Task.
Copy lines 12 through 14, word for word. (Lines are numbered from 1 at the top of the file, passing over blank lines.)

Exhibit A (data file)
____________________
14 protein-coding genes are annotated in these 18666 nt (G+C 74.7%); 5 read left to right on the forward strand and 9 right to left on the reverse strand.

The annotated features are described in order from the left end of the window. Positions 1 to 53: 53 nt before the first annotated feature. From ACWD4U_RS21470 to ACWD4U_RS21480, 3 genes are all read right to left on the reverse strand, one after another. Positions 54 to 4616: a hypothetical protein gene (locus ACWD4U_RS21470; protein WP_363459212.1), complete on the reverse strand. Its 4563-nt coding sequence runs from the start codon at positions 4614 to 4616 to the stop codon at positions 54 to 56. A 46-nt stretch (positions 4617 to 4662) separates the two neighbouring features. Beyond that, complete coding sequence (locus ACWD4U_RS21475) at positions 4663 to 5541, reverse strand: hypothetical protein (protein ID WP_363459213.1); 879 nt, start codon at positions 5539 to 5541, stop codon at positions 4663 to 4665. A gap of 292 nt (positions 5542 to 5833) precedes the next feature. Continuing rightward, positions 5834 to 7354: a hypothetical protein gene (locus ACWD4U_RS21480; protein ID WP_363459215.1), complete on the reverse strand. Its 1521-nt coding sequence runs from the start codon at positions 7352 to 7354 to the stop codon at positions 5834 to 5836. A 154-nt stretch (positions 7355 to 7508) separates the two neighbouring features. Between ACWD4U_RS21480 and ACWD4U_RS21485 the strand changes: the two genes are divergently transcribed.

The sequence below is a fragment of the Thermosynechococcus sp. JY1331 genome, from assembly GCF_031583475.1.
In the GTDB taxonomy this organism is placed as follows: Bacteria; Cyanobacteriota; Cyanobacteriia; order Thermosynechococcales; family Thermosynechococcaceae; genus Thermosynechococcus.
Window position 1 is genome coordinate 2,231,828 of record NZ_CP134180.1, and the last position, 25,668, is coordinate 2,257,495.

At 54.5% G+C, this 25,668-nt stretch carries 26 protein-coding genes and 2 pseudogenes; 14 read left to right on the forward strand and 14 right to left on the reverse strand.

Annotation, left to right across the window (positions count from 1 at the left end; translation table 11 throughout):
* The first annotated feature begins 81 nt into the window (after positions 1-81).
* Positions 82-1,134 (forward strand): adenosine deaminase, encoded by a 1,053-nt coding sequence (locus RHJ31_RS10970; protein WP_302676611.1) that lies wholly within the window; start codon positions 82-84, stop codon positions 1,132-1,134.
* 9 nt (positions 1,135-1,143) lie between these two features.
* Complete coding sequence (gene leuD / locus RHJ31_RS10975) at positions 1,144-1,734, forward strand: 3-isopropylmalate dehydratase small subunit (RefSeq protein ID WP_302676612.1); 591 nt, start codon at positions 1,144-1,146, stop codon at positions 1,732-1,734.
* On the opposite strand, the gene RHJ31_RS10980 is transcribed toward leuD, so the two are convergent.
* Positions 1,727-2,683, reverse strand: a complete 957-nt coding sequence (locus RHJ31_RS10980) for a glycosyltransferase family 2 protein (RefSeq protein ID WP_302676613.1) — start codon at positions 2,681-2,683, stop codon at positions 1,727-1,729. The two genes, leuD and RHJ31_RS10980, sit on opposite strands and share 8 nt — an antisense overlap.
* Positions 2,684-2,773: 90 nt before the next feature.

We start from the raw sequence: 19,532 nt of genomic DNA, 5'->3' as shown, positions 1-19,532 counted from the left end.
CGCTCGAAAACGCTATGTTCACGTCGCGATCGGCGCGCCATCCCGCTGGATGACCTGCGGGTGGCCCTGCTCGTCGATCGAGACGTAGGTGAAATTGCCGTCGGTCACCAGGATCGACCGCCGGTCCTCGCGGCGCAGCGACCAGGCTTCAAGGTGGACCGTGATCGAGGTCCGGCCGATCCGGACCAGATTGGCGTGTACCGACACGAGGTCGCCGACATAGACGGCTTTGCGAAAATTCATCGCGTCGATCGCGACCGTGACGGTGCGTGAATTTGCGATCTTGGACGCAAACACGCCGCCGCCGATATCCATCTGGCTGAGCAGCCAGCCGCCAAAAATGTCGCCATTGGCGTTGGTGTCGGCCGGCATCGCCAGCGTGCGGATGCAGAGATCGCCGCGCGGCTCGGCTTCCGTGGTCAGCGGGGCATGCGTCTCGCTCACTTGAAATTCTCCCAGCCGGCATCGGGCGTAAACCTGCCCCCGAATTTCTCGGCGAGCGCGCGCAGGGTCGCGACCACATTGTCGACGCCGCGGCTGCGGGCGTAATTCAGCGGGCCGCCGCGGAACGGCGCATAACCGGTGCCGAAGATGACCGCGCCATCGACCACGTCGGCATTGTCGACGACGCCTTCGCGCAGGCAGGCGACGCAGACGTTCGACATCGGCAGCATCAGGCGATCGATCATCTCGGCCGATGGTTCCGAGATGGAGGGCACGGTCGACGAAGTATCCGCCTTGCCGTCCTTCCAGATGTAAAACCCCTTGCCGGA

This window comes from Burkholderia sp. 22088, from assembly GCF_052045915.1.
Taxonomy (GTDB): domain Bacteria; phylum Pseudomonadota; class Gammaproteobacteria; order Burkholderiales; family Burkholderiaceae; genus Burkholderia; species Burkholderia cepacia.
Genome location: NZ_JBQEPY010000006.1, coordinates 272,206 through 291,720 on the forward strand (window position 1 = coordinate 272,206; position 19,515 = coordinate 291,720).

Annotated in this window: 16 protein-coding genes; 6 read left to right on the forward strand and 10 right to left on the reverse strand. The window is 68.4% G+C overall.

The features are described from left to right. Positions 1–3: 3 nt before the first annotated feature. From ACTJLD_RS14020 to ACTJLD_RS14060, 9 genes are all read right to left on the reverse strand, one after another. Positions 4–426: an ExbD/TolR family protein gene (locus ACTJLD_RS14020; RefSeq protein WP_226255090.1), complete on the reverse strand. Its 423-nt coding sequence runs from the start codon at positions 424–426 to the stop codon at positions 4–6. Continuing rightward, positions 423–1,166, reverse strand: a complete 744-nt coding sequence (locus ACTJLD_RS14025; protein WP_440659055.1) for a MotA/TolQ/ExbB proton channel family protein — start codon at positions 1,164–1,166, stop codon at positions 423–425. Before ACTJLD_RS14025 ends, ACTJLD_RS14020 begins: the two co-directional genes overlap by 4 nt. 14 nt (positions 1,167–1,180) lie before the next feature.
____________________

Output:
* On the opposite strand, the gene RHJ31_RS10980 is transcribed toward leuD, so the two are convergent.
* Positions 1,727-2,683, reverse strand: a complete 957-nt coding sequence (locus RHJ31_RS10980) for a glycosyltransferase family 2 protein (RefSeq protein ID WP_302676613.1) — start codon at positions 2,681-2,683, stop codon at positions 1,727-1,729. The two genes, leuD and RHJ31_RS10980, sit on opposite strands and share 8 nt — an antisense overlap.
* Positions 2,684-2,773: 90 nt before the next feature.